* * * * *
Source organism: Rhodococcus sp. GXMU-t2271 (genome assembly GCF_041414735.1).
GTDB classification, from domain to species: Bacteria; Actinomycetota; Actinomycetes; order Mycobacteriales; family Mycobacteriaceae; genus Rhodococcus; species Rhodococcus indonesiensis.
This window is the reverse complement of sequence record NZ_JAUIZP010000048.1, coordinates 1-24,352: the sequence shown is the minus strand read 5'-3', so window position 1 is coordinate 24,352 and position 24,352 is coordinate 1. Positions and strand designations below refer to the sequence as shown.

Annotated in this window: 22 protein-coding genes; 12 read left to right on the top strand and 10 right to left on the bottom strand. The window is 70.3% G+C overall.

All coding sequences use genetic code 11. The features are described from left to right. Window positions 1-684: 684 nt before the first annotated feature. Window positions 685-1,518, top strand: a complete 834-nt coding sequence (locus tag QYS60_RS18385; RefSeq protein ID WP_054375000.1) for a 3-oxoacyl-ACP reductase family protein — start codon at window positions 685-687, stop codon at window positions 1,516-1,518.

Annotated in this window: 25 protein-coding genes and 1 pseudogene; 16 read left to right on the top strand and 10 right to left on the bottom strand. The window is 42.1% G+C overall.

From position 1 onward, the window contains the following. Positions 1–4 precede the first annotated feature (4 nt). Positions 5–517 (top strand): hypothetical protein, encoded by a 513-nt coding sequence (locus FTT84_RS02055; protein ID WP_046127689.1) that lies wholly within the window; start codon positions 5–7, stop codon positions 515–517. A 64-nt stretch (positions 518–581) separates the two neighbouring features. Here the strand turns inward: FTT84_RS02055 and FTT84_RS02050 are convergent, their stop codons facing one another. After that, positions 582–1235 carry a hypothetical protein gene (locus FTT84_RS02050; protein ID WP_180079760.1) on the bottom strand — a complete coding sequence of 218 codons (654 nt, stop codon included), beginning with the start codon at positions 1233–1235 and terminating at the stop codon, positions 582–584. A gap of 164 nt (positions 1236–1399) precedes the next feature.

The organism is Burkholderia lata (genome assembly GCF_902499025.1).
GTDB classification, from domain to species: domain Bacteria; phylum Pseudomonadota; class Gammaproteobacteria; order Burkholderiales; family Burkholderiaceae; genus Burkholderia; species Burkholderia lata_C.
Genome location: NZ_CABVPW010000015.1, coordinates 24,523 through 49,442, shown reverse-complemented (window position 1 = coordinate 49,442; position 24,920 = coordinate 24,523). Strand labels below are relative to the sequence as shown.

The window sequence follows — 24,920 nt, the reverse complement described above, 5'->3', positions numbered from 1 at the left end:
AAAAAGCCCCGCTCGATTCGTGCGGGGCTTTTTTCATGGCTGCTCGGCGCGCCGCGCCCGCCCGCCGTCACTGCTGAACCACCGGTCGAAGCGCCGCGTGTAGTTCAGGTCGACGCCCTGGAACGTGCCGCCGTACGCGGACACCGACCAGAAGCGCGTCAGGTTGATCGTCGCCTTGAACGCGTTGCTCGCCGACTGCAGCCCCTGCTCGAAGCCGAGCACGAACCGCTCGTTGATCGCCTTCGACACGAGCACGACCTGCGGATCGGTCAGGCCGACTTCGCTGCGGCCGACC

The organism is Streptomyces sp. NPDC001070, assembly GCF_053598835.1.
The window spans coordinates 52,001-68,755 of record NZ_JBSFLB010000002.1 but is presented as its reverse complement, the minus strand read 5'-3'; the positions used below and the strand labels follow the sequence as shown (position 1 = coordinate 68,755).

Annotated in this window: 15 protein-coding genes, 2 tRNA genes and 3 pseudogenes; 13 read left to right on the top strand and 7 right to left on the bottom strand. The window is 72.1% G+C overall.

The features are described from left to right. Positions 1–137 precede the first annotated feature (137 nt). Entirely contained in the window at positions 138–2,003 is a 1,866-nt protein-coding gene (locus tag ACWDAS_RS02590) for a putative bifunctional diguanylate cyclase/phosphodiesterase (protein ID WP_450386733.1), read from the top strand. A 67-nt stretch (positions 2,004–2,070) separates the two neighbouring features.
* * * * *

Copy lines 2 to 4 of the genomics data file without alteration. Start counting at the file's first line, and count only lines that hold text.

GTDB classification, from domain to species: Bacteria; Actinomycetota; Actinomycetes; order Mycobacteriales; family Mycobacteriaceae; genus Rhodococcus; species Rhodococcus indonesiensis.
This window is the reverse complement of sequence record NZ_JAUIZP010000048.1, coordinates 1-24,352: the sequence shown is the minus strand read 5'-3', so window position 1 is coordinate 24,352 and position 24,352 is coordinate 1. Positions and strand designations below refer to the sequence as shown.

Annotated in this window: 22 protein-coding genes; 12 read left to right on the top strand and 10 right to left on the bottom strand. The window is 70.3% G+C overall.